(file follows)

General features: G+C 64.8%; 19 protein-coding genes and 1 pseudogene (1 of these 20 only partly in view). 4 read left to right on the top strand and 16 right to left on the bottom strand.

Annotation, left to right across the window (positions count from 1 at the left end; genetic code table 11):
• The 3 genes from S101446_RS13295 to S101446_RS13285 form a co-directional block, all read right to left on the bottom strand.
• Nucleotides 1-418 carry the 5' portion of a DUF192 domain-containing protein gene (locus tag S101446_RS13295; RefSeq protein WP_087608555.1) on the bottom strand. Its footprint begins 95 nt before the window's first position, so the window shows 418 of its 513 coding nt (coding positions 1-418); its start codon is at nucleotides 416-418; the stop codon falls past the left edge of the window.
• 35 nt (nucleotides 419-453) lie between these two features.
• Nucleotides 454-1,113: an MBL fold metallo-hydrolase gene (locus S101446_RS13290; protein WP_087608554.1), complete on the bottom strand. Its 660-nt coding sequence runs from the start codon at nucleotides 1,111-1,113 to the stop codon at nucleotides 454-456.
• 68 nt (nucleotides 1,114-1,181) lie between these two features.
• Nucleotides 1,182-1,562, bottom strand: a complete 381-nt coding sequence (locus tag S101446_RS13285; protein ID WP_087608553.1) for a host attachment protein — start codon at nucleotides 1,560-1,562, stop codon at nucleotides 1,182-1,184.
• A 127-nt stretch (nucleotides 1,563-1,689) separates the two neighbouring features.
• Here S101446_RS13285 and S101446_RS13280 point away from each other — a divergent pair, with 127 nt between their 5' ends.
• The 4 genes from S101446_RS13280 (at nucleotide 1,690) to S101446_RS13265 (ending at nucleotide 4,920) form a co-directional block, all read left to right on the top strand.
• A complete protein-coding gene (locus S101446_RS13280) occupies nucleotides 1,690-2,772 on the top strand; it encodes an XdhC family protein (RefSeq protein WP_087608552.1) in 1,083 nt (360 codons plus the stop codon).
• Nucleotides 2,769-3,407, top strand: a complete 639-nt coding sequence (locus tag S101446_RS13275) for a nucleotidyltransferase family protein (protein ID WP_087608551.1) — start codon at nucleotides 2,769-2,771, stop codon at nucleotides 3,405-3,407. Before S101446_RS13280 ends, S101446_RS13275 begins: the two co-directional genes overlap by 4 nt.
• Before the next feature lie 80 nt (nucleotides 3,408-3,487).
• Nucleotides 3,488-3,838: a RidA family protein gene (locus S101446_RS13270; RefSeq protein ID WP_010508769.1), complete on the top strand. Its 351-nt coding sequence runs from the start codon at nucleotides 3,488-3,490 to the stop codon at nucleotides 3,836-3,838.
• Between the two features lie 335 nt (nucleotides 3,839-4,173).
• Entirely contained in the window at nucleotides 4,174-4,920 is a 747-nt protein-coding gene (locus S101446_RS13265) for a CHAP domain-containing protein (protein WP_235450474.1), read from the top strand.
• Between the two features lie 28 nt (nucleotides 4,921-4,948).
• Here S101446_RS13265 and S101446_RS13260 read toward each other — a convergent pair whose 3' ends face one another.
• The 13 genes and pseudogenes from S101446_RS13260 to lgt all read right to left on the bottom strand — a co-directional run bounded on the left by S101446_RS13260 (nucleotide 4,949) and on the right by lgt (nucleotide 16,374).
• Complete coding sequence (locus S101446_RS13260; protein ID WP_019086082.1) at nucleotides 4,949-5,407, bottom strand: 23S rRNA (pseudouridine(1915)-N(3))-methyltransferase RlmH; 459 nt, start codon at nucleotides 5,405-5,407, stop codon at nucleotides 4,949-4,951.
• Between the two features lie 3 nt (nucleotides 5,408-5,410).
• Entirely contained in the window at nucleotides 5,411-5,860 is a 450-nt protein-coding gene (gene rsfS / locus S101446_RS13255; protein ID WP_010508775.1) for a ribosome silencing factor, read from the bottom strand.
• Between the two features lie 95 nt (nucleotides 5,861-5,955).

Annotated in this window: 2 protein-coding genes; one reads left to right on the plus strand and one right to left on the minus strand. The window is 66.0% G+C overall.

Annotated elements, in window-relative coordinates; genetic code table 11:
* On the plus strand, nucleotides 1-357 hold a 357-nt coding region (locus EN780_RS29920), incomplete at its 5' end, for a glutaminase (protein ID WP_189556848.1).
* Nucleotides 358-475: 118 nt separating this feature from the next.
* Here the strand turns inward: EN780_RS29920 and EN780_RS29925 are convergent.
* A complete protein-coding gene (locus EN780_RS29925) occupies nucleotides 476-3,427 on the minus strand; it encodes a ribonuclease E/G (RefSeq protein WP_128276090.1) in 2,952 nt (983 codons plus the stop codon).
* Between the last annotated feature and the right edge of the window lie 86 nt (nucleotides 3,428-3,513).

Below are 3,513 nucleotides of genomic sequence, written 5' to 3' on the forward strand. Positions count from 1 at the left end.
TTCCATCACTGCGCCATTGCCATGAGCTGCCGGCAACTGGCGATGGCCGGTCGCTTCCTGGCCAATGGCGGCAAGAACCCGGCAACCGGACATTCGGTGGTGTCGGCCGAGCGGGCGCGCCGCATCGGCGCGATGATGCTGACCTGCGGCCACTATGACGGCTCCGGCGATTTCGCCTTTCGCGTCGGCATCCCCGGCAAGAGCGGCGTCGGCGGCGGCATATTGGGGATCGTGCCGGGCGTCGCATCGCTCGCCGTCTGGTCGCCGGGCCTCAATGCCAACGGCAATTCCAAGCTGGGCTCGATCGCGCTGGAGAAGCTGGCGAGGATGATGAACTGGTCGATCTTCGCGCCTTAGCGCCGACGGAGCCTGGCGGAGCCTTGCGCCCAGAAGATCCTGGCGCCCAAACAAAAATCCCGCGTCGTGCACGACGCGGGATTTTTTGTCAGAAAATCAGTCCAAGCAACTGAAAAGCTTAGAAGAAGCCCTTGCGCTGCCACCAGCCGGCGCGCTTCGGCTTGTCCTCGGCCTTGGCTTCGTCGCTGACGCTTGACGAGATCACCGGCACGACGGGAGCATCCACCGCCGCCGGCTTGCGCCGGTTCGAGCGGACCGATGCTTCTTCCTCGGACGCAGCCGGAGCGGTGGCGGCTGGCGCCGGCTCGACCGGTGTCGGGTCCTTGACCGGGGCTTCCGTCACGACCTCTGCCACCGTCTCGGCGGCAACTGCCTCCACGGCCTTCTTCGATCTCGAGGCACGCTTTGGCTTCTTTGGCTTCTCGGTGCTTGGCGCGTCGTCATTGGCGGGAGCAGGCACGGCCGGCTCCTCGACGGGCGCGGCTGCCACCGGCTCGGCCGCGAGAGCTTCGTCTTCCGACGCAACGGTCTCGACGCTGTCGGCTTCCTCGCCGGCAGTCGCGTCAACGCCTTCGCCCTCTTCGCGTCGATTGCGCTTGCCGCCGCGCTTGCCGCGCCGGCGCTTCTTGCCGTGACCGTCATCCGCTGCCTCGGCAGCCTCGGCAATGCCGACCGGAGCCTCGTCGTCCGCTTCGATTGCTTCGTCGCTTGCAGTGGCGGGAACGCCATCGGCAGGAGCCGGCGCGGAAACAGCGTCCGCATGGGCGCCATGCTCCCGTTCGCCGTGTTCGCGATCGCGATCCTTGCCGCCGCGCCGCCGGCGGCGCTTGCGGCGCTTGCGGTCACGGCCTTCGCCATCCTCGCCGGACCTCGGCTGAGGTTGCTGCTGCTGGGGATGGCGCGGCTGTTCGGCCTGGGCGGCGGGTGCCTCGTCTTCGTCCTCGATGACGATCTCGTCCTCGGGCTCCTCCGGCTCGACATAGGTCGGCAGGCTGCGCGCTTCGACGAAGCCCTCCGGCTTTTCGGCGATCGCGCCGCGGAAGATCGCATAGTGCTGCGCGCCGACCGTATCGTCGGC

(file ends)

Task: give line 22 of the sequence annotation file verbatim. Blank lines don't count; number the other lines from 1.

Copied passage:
• Between the two features lie 3 nt (nucleotides 5,408-5,410).